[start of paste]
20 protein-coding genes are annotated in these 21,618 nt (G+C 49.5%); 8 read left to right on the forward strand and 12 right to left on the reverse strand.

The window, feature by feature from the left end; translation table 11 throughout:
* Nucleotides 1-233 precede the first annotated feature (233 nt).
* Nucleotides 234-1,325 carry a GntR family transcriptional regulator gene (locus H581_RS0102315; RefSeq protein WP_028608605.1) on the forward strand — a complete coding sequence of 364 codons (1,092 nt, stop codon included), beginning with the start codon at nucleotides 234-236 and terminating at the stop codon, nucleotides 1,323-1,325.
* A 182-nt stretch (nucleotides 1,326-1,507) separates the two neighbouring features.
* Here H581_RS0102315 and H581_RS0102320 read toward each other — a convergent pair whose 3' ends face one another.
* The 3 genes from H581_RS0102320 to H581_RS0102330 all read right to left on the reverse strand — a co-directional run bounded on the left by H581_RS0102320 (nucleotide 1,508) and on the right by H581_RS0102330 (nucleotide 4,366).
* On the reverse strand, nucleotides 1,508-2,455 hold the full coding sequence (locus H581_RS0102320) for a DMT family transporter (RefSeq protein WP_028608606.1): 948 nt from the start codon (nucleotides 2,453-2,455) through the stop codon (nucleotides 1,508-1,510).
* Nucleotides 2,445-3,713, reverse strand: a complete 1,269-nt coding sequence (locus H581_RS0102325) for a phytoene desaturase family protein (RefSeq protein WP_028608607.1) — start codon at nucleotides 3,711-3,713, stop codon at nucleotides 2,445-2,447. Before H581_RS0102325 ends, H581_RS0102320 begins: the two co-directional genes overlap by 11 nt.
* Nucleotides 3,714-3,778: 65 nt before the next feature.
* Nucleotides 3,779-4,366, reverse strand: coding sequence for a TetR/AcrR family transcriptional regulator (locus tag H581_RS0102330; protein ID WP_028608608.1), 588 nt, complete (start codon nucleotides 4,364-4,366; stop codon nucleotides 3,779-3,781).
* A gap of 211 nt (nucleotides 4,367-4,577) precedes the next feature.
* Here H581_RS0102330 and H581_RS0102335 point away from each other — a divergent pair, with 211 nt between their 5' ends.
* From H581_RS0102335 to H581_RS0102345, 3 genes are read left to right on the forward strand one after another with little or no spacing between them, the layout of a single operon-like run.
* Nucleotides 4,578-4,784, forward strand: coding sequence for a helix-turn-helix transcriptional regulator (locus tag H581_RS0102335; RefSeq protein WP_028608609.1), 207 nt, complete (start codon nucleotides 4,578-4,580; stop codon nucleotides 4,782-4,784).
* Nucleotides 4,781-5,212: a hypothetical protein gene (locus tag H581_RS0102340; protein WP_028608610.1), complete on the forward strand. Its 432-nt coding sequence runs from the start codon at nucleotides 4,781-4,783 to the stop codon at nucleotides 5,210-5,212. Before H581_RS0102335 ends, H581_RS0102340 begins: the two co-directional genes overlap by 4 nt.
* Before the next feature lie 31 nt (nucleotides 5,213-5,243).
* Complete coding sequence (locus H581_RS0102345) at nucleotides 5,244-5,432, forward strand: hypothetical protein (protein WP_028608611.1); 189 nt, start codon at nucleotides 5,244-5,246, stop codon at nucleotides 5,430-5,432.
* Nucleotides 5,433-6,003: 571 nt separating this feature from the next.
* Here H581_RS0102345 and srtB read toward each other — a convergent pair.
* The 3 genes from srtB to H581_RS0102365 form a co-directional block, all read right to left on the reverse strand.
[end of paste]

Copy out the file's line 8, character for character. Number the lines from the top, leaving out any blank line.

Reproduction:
* On the reverse strand, nucleotides 1,508-2,455 hold the full coding sequence (locus H581_RS0102320) for a DMT family transporter (RefSeq protein WP_028608606.1): 948 nt from the start codon (nucleotides 2,453-2,455) through the stop codon (nucleotides 1,508-1,510).